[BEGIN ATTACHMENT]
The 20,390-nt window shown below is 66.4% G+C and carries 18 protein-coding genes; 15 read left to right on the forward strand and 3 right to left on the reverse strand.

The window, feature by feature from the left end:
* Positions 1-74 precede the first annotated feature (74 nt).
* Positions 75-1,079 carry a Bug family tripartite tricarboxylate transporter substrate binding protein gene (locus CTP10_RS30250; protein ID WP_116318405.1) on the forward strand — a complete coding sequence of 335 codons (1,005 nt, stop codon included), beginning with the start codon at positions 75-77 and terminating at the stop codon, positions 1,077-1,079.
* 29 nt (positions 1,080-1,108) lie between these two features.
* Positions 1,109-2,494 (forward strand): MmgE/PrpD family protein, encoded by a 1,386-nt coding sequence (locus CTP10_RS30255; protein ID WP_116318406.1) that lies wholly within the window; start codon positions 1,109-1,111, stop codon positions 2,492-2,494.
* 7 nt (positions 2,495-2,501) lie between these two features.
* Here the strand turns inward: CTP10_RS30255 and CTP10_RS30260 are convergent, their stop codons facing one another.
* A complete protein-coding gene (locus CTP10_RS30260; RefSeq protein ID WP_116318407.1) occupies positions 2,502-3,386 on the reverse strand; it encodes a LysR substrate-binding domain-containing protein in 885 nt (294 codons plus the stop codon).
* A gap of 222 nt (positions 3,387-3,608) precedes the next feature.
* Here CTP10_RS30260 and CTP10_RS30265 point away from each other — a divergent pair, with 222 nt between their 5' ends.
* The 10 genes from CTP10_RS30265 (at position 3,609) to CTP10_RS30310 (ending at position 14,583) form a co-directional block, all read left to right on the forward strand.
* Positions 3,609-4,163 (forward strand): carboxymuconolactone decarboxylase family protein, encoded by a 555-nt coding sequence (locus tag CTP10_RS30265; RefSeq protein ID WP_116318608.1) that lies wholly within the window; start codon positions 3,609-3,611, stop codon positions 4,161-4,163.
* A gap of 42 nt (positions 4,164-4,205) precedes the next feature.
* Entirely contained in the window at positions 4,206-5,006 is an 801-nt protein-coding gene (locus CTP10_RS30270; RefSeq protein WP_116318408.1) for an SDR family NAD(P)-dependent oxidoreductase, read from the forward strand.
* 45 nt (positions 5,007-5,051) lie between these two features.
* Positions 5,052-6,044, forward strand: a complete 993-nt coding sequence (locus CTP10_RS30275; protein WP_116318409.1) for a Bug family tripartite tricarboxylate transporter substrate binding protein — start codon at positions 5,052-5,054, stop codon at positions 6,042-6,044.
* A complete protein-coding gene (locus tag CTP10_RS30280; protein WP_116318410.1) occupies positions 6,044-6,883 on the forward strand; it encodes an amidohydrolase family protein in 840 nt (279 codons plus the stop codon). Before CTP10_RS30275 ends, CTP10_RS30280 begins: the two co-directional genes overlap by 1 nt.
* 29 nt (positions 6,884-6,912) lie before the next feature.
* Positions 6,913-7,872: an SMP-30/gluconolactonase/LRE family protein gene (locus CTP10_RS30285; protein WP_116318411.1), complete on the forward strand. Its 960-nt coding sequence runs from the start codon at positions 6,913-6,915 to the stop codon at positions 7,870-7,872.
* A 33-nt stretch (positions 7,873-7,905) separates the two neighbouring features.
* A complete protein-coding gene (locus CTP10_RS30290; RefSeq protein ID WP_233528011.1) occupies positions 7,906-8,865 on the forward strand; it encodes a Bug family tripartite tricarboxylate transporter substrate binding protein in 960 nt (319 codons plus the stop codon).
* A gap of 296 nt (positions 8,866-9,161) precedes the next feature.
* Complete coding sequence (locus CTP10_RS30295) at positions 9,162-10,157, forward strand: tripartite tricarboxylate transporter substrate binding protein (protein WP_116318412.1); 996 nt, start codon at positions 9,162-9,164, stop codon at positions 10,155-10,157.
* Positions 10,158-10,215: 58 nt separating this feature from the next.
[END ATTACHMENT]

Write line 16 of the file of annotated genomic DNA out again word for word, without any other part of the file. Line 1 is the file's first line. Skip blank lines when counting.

* 45 nt (positions 5,007-5,051) lie between these two features.